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  1. #8
    Senior Member lostboy's Avatar
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    Quote Originally Posted by SteveE View Post
    Well it did when I was learning. That was the single best piece of advice I ever got.
    It's possibly the single biggest load of ******** ever spoken by any "guru" and seems to be making a rather unfortunate resurgence. Think about the basic physics of where your rig wants to go when sheeted in and then work out how much "pressure" there is on the MF, or just look at any Boge joint when you're sailing along and it'll give you the answer.
    Got an opinion? Great. Guess what, so's everyone else!

  2. #9
    Quote Originally Posted by kpdunn View Post
    Hi there, I have been out on the water only about 6 or 7 times at a sailing school on a 220L with daggerboard.
    Last night I had a turn on a JP Freeride 145 / 6.0m in very light wind and did get going eventually after some trial/error/sinking.

    I immediately noticed a lot of drift and from reading forums on this site I gather this is due mostly to the lack of a daggerboard.

    However one thing I want to get advice on, is when tilting the rig to the bow to turn downwind - the board very definitely turned upwind, one time blowing me off !

    It happened twice I think both times when the wind was powering the side of the sail where it wraps around flat over the mast, (apologies if there is a name for that). I doubt if that is significant though.
    Any idea what I am doing wrong, or do I need to go learn the theory regarding pressures etc properly.
    I am about 5'9" and 75kg

    Thanks in advance


    So what happened was you were used to a board with a daggerboard and then changed to a board which has just a fin to keep it from slipping sideways. The difference is that the fin is at the back of the board, whereas a daggerboard is in the centre. That change makes the board more 'turny' and less 'directional'. The JP145 is also a much smaller board (and a 'shortboard').

    So what happens is you climb on the board and get hold of the rig and that means your body weight and the pull of the rig are both putting a sideways load on the hull. If there's too much load on the back of the board, the tail drifts downwind, meaning the board nose turns into wind. Everybody experiences that problem when starting out – we step on the back of the board and the board tail slews off downwind..

    As you rightly say, to counteract that sideslip at the tail, you would normally dip the rig forward to allow wind to push the nose of the board downwind – and the aim is for tail slide and nose slide to be in equilibrium, which then allows the power of the rig to drive the board forwards in a straight line. As the board starts to move forward, it then stops slipping sideways (and so a daggerboard is not needed).

    But what has happened here – from your description – is you stepped on the board and the tail slewed downwind, and when you put the rig forward it sounds like you were already 'head to wind' and went into a tack before the wind could push the nose downwind. The wind was on the wrong side of the sail, so you probably fell in backwards.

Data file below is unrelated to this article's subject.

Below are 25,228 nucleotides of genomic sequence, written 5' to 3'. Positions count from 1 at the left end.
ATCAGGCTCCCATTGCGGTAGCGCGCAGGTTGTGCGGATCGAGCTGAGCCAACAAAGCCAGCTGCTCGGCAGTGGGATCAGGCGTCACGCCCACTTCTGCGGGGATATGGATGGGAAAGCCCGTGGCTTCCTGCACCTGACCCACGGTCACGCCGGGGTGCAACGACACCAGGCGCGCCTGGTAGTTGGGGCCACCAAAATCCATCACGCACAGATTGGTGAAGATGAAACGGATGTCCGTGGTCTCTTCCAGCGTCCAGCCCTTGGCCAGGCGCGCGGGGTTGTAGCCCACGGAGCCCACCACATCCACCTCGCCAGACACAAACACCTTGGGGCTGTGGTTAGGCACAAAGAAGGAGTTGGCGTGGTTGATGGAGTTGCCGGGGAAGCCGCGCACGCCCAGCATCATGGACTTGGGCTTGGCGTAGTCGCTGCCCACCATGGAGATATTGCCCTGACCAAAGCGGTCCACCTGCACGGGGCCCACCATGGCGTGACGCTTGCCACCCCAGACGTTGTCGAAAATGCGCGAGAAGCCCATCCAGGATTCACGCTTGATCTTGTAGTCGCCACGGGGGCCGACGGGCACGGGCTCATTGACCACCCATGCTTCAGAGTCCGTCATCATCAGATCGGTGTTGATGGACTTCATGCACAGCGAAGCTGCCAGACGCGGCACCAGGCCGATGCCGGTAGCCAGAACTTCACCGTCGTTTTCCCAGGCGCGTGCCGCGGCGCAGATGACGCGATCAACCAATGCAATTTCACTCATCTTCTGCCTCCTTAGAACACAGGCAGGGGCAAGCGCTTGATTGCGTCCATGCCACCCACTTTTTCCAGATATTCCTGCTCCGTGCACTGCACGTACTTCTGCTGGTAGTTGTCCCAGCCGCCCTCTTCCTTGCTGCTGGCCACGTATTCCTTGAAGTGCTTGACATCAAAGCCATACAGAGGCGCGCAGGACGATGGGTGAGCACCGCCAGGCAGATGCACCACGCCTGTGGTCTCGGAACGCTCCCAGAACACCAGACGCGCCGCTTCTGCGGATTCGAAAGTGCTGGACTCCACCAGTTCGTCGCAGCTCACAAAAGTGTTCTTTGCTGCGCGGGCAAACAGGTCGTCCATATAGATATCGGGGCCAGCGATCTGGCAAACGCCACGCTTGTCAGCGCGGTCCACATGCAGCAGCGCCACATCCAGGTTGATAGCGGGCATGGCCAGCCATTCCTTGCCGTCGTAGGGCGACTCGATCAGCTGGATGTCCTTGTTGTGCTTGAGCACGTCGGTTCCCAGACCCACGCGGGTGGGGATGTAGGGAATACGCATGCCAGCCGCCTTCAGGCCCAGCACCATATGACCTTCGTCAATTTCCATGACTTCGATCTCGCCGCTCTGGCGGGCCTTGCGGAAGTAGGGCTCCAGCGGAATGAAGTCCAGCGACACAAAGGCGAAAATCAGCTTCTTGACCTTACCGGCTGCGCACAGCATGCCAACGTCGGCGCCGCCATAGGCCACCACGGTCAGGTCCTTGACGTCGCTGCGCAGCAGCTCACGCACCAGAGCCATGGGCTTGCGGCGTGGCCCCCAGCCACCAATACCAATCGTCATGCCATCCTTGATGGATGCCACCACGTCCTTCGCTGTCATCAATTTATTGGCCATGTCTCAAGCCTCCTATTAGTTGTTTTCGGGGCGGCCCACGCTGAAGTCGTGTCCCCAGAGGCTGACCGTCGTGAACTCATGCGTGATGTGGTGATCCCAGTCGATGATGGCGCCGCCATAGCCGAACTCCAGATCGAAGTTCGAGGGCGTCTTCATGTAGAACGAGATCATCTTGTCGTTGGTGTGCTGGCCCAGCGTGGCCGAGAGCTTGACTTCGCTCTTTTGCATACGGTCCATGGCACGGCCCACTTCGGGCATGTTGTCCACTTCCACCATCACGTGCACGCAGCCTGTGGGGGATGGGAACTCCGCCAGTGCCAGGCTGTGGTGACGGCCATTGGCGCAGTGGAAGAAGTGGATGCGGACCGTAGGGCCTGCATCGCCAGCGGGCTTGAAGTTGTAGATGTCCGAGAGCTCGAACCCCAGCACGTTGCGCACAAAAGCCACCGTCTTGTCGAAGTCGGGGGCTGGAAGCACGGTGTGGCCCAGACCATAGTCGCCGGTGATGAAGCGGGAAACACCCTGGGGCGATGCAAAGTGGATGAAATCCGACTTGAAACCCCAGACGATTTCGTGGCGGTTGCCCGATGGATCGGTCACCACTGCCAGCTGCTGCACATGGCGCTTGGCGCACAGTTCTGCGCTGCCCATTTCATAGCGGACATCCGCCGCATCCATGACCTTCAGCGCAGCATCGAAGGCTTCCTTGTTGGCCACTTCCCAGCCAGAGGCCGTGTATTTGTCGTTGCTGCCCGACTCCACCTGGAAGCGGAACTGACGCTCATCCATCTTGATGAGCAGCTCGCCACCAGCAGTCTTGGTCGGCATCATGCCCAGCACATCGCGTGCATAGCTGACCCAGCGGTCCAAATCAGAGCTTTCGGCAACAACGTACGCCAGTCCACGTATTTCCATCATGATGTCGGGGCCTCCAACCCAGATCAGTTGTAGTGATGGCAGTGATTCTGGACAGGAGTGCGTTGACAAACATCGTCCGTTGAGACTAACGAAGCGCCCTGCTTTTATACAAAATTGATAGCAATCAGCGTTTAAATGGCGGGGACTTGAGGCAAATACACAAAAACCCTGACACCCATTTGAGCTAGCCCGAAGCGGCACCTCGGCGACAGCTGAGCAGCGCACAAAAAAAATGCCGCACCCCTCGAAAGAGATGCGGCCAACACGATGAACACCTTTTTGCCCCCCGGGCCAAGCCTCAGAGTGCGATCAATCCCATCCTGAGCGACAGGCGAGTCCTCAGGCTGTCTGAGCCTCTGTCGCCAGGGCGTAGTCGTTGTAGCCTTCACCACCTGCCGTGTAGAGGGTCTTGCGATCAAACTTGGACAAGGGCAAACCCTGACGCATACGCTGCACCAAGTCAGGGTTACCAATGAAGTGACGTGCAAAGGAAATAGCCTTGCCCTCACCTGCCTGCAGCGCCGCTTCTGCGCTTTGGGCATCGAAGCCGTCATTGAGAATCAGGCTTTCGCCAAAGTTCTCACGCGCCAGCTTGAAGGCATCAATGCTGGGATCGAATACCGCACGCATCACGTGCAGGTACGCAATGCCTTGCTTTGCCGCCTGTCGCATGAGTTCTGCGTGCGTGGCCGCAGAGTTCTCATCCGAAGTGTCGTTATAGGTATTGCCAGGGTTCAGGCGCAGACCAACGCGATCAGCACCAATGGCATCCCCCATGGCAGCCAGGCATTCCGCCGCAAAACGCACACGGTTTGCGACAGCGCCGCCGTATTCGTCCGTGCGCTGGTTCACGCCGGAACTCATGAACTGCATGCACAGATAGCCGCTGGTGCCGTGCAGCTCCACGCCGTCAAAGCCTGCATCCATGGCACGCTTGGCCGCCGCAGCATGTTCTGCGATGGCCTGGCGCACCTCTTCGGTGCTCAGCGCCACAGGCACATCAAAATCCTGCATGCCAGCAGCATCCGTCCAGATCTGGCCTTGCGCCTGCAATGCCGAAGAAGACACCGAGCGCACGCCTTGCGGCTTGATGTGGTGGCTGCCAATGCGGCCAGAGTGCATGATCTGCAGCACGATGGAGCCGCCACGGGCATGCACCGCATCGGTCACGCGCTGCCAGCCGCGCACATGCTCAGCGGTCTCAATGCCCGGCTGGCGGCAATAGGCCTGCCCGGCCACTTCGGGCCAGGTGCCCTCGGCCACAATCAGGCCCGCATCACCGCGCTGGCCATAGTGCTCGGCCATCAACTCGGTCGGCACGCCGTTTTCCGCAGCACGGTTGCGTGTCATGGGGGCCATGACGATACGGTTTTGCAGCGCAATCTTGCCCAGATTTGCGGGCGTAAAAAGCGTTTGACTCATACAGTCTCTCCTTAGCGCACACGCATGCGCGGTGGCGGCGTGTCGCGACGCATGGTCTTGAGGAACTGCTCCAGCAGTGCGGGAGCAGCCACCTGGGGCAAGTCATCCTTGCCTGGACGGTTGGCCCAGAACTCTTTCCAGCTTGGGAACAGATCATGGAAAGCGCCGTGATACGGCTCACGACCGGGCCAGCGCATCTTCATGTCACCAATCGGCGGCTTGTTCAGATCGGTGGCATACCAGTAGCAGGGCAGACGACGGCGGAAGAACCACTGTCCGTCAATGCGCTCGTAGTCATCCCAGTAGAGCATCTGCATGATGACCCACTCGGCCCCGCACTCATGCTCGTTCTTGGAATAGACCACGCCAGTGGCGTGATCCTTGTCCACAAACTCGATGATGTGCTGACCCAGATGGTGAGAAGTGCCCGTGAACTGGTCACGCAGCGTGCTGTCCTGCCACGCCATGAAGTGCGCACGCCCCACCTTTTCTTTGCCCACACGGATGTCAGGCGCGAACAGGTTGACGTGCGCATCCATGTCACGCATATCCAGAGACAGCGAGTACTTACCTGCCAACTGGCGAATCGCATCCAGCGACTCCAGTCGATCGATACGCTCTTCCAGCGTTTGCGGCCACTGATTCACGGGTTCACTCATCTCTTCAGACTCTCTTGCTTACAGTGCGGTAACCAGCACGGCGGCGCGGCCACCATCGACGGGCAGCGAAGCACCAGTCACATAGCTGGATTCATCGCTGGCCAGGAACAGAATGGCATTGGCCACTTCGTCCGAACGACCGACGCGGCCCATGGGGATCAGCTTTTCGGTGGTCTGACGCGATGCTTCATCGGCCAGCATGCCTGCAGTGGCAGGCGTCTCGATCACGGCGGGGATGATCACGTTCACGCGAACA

This stuff is straight forward enough, but difficult to put into simple words and without pictures on a forum.



    What you need to do now is simply to go and try again (and usually most get the hang of it, or you could get help from an instructor). Once you can get the board moving forwards, in a straight line, then the board won't slip sideways so much.


    You don't actually have to dip the rig forwards that much. Just stand further forwards on the board and once you have the rig upright, 'sheet in' with your back hand. The sheeting in powers up the rig so that sideways load is applied to the board via the mast foot, and, in terms of stabilising the board from turning, that counteracts the sideways load on the tail of the board from your body weight.


    Once you get going, you then need to get a feel of the rig – so that wind power directs the board forwards by what many people call 'mast foot pressure' or MFP. Unlike a dinghy with a fixed mast and stays, a windsurf rig is very moveable via the universal joint (mast foot). So the rig loads on a windsurfer are actually transferred to the board via three points – the mast foot and also via your legs as they stand on the board. Those three points are spread along the board so to turn downwind you usually need to direct the rig load via the mast foot and via your front foot.
    Last edited by basher; 10th September 2015 at 09:32 AM.
    Now back in the UK.

  3. #10
    Having read some other responses on here – mostly good – I see there is also some dispute as to whether mast foot pressure (MFP) exists or not.
    Let's try and put that one to bed quickly, before it kicks off.

    On a windsurfer, there are two basic loads – those coming from the rig and those coming from our body weight as it's shifted about the board.
    Because a windsurf board has no fixed mast or stays, the only way in which the rig load can be applied to the board is via the three points of contact – namely the mast foot (or U/J) and via our two legs. We feel the rig load in our hands via the boom, and that load transfers down our legs to the board to drive it along. Part of the rig load also goes down the mast foot. There are no other ways in which the rig power can be applied to the board.

    So it's mast foot, front foot and back foot. We use the pivot of the U/J to allow the rig load to move back or forwards along the board, and we vary the load on the board, front to back, via the mast foot, front foot, and back foot.